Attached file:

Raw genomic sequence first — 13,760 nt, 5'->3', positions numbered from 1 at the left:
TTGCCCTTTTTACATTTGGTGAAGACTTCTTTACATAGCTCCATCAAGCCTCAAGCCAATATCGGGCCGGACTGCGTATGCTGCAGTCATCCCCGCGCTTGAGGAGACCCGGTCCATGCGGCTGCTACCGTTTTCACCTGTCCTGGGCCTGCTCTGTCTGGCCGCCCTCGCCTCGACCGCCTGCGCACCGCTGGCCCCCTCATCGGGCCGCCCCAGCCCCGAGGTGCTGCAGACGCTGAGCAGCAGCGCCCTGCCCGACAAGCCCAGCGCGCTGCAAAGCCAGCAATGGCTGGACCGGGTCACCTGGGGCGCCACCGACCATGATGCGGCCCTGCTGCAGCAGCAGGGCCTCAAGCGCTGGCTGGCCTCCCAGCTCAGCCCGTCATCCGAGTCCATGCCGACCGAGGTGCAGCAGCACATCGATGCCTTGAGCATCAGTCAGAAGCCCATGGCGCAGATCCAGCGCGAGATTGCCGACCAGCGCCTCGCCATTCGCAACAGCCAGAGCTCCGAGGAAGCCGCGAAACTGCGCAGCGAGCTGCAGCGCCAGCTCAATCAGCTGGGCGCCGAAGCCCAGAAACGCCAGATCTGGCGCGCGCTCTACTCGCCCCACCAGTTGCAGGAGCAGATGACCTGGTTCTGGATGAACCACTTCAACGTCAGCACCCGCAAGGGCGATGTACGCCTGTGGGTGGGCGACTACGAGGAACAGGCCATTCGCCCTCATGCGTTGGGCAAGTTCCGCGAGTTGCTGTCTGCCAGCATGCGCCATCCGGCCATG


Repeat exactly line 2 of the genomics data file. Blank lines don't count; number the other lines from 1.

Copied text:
TTGCCCTTTTTACATTTGGTGAAGACTTCTTTACATAGCTCCATCAAGCCTCAAGCCAATATCGGGCCGGACTGCGTATGCTGCAGTCATCCCCGCGCTTGAGGAGACCCGGTCCATGCGGCTGCTACCGTTTTCACCTGTCCTGGGCCTGCTCTGTCTGGCCGCCCTCGCCTCGACCGCCTGCGCACCGCTGGCCCCCTCATCGGGCCGCCCCAGCCCCGAGGTGCTGCAGACGCTGAGCAGCAGCGCCCTGCCCGACAAGCCCAGCGCGCTGCAAAGCCAGCAATGGCTGGACCGGGTCACCTGGGGCGCCACCGACCATGATGCGGCCCTGCTGCAGCAGCAGGGCCTCAAGCGCTGGCTGGCCTCCCAGCTCAGCCCGTCATCCGAGTCCATGCCGACCGAGGTGCAGCAGCACATCGATGCCTTGAGCATCAGTCAGAAGCCCATGGCGCAGATCCAGCGCGAGATTGCCGACCAGCGCCTCGCCATTCGCAACAGCCAGAGCTCCGAGGAAGCCGCGAAACTGCGCAGCGAGCTGCAGCGCCAGCTCAATCAGCTGGGCGCCGAAGCCCAGAAACGCCAGATCTGGCGCGCGCTCTACTCGCCCCACCAGTTGCAGGAGCAGATGACCTGGTTCTGGATGAACCACTTCAACGTCAGCACCCGCAAGGGCGATGTACGCCTGTGGGTGGGCGACTACGAGGAACAGGCCATTCGCCCTCATGCGTTGGGCAAGTTCCGCGAGTTGCTGTCTGCCAGCATGCGCCATCCGGCCATG